So am I right on number 3?

4. bonus question. I recently have a chat with some gamedev over IRC, we were discussing minecraft. I threw a question regarding its networking, and some fellow said that the send rate is very low (a particular guy even said that it's only 5 TIMES A SECOND!! WTF!!). that means it sends every 200 ms. now I wonder about its update rate. since minecraft is kinda "physics"-is, I bet they use at least 30 fps update rate. But since I can't get a look at their sources, I can't confirm my curiousity. Do any of you guys know about this? thanks a lot.

Those are my questions, I hope you guys could help this confused guy. Anyway, thanks for your time reading this blocks of text.

1. This depends on where and why do you need it. For smoothing out latency in a fps you propably would calculate latency in the server since it needs to know where each client was when one pressed the trigger to see who got shot.

2. There are a few ways. Easiest being just to measure how long the server or client takes to respond to a simple short message.

3. There are quite a few things you could use the latency for. Movement prediction and correction is perhaps the most common use.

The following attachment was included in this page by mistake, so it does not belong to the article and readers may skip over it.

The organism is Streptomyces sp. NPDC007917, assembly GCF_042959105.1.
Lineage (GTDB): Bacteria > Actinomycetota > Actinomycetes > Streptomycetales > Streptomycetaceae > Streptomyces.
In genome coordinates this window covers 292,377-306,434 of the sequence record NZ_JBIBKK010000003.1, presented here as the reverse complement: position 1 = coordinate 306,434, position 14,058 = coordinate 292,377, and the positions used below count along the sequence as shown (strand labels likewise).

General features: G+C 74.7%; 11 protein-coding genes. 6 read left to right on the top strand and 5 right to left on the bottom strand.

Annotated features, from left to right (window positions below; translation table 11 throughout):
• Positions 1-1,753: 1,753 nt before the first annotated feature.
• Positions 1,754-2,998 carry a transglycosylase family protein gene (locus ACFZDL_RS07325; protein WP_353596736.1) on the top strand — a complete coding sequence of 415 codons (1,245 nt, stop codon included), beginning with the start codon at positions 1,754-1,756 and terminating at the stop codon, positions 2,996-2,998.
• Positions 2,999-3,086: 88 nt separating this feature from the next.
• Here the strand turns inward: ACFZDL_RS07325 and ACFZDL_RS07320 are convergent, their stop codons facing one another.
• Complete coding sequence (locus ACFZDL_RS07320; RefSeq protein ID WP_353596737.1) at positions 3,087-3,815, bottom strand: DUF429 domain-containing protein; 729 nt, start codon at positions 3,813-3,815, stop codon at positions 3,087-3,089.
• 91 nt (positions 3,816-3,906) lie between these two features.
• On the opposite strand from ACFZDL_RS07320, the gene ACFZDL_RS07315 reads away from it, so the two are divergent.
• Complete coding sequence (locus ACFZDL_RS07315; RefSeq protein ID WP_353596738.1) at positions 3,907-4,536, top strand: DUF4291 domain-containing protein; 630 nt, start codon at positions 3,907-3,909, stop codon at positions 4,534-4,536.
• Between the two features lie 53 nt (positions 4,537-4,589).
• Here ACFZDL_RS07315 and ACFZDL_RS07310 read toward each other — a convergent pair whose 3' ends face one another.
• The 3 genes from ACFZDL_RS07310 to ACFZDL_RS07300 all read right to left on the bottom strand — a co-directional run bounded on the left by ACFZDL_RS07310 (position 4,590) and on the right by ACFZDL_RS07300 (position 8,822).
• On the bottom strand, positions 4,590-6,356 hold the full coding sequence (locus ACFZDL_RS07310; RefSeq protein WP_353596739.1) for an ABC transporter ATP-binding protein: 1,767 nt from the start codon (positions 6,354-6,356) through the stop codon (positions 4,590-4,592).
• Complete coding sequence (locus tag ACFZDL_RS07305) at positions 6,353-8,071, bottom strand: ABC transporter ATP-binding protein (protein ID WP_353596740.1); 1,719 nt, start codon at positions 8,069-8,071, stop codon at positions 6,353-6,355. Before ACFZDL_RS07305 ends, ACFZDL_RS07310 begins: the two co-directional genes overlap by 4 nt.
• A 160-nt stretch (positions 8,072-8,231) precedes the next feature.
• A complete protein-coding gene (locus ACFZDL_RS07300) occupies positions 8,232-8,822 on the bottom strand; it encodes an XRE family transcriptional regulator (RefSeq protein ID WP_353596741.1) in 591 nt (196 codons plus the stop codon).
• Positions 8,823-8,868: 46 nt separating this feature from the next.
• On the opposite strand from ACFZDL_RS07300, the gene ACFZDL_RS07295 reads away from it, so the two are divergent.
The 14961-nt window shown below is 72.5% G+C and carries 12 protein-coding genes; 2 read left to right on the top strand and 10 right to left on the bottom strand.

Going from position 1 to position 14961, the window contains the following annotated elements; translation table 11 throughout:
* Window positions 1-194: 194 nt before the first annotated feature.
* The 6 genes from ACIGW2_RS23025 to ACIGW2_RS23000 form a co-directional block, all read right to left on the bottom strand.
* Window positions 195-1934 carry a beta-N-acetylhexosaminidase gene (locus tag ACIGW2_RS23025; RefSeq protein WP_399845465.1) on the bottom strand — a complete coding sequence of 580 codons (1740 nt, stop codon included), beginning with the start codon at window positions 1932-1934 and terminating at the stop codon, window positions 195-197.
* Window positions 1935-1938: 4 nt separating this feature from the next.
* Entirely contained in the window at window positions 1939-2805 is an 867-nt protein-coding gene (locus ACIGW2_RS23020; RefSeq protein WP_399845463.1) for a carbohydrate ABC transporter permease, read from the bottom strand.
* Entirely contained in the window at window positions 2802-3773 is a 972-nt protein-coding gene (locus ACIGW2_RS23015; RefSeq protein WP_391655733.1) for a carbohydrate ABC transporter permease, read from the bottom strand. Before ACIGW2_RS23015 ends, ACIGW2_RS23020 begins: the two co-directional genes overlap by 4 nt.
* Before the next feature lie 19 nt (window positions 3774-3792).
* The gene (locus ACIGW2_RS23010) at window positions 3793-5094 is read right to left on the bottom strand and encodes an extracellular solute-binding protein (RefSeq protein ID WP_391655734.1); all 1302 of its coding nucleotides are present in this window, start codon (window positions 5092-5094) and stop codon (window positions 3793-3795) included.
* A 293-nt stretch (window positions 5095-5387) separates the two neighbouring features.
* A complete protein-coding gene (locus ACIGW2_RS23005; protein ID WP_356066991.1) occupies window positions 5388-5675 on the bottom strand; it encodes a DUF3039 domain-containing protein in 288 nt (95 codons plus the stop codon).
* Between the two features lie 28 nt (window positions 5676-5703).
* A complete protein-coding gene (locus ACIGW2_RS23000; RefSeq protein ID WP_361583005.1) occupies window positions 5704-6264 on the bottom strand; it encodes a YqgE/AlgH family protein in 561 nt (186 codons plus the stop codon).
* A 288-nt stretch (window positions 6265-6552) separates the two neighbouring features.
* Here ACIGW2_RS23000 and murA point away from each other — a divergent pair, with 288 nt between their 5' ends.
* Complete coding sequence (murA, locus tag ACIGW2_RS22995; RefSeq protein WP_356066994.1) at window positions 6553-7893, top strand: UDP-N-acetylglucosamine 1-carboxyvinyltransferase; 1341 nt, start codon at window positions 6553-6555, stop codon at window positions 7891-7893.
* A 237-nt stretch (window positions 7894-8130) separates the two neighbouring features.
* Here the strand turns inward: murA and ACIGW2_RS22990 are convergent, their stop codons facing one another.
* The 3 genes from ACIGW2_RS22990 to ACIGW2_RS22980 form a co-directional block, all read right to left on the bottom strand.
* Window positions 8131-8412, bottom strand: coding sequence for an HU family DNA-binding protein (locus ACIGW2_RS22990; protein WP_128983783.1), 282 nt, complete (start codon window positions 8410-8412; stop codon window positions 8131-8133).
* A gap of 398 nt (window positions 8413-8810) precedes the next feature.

4. Minecraft suprisingly doesn't have that much physics in it. And as far as I know its network update rate depends on the servers tickrate so with a lot of mods it can be as low as once in every 2-10 seconds. The tickrate is capped at 20 meaning it would update 20 times a second at most. But the update rate is not that important in a game like minecraft. A 5hz rate would be more than enough. For example battlefield 3 and 4 updates 10 times a second and its a twitch shooter where life and death depends on a few milliseconds. This is exactly where latency corrections and such come into play to smooth things out.

### In Topic: Advice to lock frame rate

31 December 2013 - 11:37 AM

I think I found the better way, looking at the function SDL_SetVideoMode (which I think doesn't exist in SDL2) I notice a flag that I didn't see before SDL_RENDERER_PRESENTVSYNC , I just add it to my renderer creation function:

renderer = SDL_CreateRenderer(window,-1,SDL_RENDERER_ACCELERATED | SDL_RENDERER_PRESENTVSYNC);